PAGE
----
ASSOCIATED PRESS Enlarge
COLUMBUS — Recent national attention given to Republicans’ selection of Cleveland for its 2016 convention touted Ohio’s economic “turnaround.”
Ohio’s June unemployment rate, announced Friday, held steady at 5.5 percent, below the national average of 6.1 percent. That allows Republicans to boast that it’s at its lowest level since April of 2007, a year before the official start of the national recession.
Democrats, however, counter that the drop in the number of people considered unemployed resulted to a large extent from job seekers falling out of the work force at a faster clip than new jobs are added.
And they’re both right.
The seemingly at-odds numbers allow Republican Gov. John Kasich and Democratic challenger Ed FitzGerald to simultaneously paint very different but still accurate pictures of the same Ohio economy as they make their cases to voters.
“To go from 350,000 lost jobs to over 250,000 new jobs is pretty good," Mr. Kasich said Thursday following an official event in Toledo. “I'm never satisfied. But I'm pleased with where we are."
He has often said the nation is watching Ohio.
But Mr. FitzGerald, Cuyahoga County executive, argues no objective economic study suggests Ohio is leading the country or has recovered from the recession. The nation as a whole recently recovered the last job lost from the start of the recession nearly six years ago and so have a number of individual states.
“We’re not one of them,” Mr. FitzGerald said. “Last estimate I saw we were 120,000 jobs short … Our [gross domestic product] growth rate in 2013 was less than it was in 2010.”
New numbers released on Friday for June, the five-year anniversary of the start of the national economic recovery, again provided ammunition for both sides. Ohio added 12,700 nonfarm jobs in June. The state’s unemployment rate held steady with 316,000 considered to be actively looking for work. That was down 1,000 from the prior month.
But the bleeding continued in terms of people dropping out of the job-search market, a national phenomenon. Whether it’s because job seekers threw up their hands in frustration, aged out of the system, or left for some other reason, Ohio’s labor force has been shrinking for a while.
The civilian labor force participation rate in June was 62.9 percent, down from 63.0 percent the prior June and 65.7 percent in June, 2010, when Ohio was in the early stages of post-recession recovery before Mr. Kasich took office.
“Clearly, we are seeing job growth, but we do have large labor force declines,” said Greg Lawson, policy analyst for the free-market Buckeye Institute for Public Policy Solutions. “There is the argument of whether the unemployment rate is the best way of looking at [Ohio’s economic progress].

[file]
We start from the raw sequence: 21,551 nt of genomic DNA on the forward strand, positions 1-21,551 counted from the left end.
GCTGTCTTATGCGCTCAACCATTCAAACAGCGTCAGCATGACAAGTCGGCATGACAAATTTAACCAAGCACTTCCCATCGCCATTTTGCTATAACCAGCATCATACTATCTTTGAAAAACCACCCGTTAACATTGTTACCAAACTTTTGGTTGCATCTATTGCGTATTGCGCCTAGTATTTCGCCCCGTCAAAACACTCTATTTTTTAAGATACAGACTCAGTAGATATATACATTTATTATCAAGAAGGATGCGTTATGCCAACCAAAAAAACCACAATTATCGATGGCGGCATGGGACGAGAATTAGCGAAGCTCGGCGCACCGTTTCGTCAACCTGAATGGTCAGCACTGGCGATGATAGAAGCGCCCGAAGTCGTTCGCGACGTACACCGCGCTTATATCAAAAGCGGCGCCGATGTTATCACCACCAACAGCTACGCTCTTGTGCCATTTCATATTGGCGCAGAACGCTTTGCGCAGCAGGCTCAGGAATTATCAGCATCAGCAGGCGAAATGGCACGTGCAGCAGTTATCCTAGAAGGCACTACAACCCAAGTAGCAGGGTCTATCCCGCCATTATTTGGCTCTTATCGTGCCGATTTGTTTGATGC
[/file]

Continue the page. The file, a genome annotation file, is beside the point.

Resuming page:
“It’s disingenuous to say that’s not good, but we have to be careful not to be too Polyanna-ish about this,” he said.
An analysis of states’ May jobs numbers conducted by the W.P. Carey School of Business at Arizona State University showed that Ohio had dropped to 38th in the nation in terms of job creation as a percentage of its job market, below the national average and just ahead of Michigan, over the prior 12 months.
“Over the last 12 months, we’ve had a 1 percent job-growth rate,” said Hannah Halbert, researcher with Policy Matters Ohio, a nonprofit organization focused on the economic impacts on middle-class and lower-income workers.
“The U.S. rate was 1.8 percent,” she said. “We’ve not broken average. ... The U.S. broke its recovery threshold in May [in terms of the raw number of jobs]. They are adding on jobs. ... The U.S., since the recovery began, is at 0.3 percent, which is not great either. But if you look at Ohio, we’re still down. We’re at a negative 2.1 percent.”
Ohio is down 112,000 jobs below where it was before the recession began.
“Sure you can look at it from a glass-half-full perspective,” Ms. Halbert said. “We’ve added 12,700 jobs from May to June. That sounds really great. We like to see those numbers. ... We’ve added 262,000 jobs [since the recovery began], which sounds spectacular, but that’s over the course of five years. We’re still down six figures.”
Still, no matter how you look at the numbers, Mr. Lawson said the state has clearly made progress.
“When you see how badly Ohio had done, the real hemorrhaging of jobs in the last decade, this is definitely a much better place to be in and there are things to build on,” he said. “But we have to be careful not to just say that we’re better than we were when we were at the bottom of the pit. We still have a lot of work to do.
“Unfortunately, what we have in politics is a much simpler debate that can obscure all of the nuances,” he said. “It’s in the nuances where we learn what we need to do to make better policies.”
Staff writer Tom Henry contributed to this report.
Contact Jim Provance at: firstname.lastname@example.org or 614-221-0496.